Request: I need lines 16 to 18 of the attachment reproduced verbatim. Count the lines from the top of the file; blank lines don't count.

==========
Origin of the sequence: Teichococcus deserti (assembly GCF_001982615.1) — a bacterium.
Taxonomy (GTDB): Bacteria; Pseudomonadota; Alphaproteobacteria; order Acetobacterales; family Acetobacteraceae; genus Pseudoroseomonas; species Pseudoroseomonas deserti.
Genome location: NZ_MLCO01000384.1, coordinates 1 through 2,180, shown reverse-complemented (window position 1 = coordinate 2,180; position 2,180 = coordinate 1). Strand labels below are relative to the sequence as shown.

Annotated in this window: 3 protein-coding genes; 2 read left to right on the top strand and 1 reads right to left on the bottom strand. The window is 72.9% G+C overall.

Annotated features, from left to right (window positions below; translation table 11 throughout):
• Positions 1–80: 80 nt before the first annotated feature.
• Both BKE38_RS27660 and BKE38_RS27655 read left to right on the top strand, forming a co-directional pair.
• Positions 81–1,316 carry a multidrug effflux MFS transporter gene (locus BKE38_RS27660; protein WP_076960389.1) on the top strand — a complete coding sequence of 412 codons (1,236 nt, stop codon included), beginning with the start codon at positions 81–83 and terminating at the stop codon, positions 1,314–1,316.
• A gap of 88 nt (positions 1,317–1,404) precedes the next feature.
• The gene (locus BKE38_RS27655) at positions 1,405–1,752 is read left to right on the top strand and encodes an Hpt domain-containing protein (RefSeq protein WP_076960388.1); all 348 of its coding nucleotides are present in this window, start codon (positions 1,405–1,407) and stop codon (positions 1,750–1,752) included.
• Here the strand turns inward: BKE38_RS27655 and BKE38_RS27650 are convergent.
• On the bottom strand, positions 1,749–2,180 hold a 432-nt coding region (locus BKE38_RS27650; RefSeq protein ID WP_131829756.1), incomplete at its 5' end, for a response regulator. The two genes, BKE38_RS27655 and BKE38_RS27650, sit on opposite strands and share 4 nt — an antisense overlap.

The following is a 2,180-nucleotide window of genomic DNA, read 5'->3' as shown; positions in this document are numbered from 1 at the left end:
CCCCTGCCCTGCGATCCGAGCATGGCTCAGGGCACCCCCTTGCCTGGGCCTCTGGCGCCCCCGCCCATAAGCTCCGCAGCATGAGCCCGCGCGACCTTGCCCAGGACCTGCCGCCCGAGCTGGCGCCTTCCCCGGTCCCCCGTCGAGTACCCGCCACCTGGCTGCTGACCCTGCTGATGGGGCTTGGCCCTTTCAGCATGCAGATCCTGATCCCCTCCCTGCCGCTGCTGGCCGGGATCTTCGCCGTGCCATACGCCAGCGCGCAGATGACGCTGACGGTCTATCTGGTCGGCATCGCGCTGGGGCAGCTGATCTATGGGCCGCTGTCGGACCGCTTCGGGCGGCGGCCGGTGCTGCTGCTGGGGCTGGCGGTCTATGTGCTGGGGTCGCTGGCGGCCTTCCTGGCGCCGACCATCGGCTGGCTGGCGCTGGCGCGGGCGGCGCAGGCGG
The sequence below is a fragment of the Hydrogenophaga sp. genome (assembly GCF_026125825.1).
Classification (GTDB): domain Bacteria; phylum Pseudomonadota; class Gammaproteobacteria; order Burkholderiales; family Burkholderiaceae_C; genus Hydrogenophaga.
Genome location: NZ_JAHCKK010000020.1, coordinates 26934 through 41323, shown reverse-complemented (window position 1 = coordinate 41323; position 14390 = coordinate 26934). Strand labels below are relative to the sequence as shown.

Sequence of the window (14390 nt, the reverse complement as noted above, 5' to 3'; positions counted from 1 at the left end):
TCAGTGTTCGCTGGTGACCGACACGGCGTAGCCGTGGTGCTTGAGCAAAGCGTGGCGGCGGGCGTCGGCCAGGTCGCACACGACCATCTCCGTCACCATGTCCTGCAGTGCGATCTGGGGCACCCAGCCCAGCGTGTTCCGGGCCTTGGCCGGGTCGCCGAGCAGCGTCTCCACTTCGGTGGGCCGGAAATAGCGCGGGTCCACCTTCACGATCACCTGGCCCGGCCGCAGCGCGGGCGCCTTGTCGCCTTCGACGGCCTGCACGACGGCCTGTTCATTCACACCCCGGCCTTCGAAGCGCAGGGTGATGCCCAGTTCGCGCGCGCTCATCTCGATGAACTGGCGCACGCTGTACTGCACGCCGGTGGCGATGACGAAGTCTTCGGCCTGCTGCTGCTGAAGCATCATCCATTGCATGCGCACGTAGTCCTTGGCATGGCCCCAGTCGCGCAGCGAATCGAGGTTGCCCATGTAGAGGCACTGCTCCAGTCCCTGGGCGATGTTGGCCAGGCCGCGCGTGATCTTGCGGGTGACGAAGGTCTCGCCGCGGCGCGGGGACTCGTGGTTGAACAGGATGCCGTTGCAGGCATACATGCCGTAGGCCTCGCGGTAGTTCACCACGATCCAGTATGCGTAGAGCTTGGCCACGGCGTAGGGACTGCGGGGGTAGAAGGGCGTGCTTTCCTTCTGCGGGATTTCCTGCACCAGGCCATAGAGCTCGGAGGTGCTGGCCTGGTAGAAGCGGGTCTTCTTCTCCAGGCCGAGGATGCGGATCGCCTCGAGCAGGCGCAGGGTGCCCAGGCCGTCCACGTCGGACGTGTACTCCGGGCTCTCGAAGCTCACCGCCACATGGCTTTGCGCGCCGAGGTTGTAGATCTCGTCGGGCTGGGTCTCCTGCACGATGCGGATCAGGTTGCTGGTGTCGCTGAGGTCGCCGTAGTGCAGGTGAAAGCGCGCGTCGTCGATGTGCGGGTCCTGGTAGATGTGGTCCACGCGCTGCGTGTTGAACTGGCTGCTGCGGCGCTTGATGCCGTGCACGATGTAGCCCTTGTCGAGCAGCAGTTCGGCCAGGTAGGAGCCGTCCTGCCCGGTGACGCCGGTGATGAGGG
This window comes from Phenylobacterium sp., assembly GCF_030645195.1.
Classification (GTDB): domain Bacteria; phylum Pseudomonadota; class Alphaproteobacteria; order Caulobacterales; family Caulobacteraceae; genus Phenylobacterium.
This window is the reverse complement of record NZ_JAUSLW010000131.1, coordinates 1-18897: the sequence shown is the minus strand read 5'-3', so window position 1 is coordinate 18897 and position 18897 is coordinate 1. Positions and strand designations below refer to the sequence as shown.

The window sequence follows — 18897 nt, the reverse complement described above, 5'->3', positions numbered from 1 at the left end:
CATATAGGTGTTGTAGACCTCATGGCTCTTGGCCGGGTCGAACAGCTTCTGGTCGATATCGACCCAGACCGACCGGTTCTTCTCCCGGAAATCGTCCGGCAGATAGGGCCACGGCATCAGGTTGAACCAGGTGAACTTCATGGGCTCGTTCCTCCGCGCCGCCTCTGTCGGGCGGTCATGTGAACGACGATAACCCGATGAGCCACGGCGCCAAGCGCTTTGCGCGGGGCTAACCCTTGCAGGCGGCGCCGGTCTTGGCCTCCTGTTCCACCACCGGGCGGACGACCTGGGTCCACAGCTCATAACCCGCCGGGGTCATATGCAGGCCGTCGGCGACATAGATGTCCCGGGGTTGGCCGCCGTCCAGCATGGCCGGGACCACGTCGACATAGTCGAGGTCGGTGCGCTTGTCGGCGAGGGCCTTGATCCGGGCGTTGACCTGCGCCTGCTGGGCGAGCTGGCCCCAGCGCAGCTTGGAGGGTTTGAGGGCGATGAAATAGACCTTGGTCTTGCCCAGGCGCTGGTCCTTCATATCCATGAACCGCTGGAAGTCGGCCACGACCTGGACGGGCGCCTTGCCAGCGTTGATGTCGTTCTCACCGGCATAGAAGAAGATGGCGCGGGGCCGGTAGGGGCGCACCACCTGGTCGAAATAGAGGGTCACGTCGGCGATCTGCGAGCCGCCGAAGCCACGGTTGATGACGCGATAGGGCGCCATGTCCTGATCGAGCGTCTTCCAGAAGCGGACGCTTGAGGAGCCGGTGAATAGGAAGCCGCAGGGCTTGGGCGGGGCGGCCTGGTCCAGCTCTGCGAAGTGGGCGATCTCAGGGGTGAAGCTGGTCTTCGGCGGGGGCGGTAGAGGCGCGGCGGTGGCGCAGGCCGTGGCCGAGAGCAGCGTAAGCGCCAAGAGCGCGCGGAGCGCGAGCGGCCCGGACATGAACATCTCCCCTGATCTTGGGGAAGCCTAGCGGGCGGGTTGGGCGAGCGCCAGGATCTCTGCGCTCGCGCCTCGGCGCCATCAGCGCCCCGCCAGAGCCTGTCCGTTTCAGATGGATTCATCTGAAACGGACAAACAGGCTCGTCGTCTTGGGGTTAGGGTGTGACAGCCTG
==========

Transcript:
Classification (GTDB): domain Bacteria; phylum Pseudomonadota; class Gammaproteobacteria; order Burkholderiales; family Burkholderiaceae_C; genus Hydrogenophaga.
Genome location: NZ_JAHCKK010000020.1, coordinates 26934 through 41323, shown reverse-complemented (window position 1 = coordinate 41323; position 14390 = coordinate 26934). Strand labels below are relative to the sequence as shown.

Sequence of the window (14390 nt, the reverse complement as noted above, 5' to 3'; positions counted from 1 at the left end):